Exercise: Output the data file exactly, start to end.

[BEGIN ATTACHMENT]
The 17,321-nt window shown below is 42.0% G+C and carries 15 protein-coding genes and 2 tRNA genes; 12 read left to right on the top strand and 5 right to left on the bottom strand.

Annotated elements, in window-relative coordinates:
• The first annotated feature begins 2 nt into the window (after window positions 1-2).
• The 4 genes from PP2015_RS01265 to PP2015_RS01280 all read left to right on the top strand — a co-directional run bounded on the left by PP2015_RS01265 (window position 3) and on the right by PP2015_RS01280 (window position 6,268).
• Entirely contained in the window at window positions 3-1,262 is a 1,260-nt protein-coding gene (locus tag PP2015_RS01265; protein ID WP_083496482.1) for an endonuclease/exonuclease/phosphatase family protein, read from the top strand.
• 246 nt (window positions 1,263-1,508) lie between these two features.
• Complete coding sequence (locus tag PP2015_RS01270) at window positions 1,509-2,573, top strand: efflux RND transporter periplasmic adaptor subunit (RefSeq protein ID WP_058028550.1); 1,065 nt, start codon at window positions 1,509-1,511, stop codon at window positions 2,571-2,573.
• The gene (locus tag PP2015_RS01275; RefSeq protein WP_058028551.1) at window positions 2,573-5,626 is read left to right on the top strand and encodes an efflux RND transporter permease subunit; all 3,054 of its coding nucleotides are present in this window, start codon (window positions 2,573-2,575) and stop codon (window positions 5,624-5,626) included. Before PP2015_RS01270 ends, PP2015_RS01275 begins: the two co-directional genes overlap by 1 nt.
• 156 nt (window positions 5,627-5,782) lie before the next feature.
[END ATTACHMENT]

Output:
The 17,321-nt window shown below is 42.0% G+C and carries 15 protein-coding genes and 2 tRNA genes; 12 read left to right on the top strand and 5 right to left on the bottom strand.

Annotated elements, in window-relative coordinates:
• The first annotated feature begins 2 nt into the window (after window positions 1-2).
• The 4 genes from PP2015_RS01265 to PP2015_RS01280 all read left to right on the top strand — a co-directional run bounded on the left by PP2015_RS01265 (window position 3) and on the right by PP2015_RS01280 (window position 6,268).
• Entirely contained in the window at window positions 3-1,262 is a 1,260-nt protein-coding gene (locus tag PP2015_RS01265; protein ID WP_083496482.1) for an endonuclease/exonuclease/phosphatase family protein, read from the top strand.
• 246 nt (window positions 1,263-1,508) lie between these two features.
• Complete coding sequence (locus tag PP2015_RS01270) at window positions 1,509-2,573, top strand: efflux RND transporter periplasmic adaptor subunit (RefSeq protein ID WP_058028550.1); 1,065 nt, start codon at window positions 1,509-1,511, stop codon at window positions 2,571-2,573.
• The gene (locus tag PP2015_RS01275; RefSeq protein WP_058028551.1) at window positions 2,573-5,626 is read left to right on the top strand and encodes an efflux RND transporter permease subunit; all 3,054 of its coding nucleotides are present in this window, start codon (window positions 2,573-2,575) and stop codon (window positions 5,624-5,626) included. Before PP2015_RS01270 ends, PP2015_RS01275 begins: the two co-directional genes overlap by 1 nt.
• 156 nt (window positions 5,627-5,782) lie before the next feature.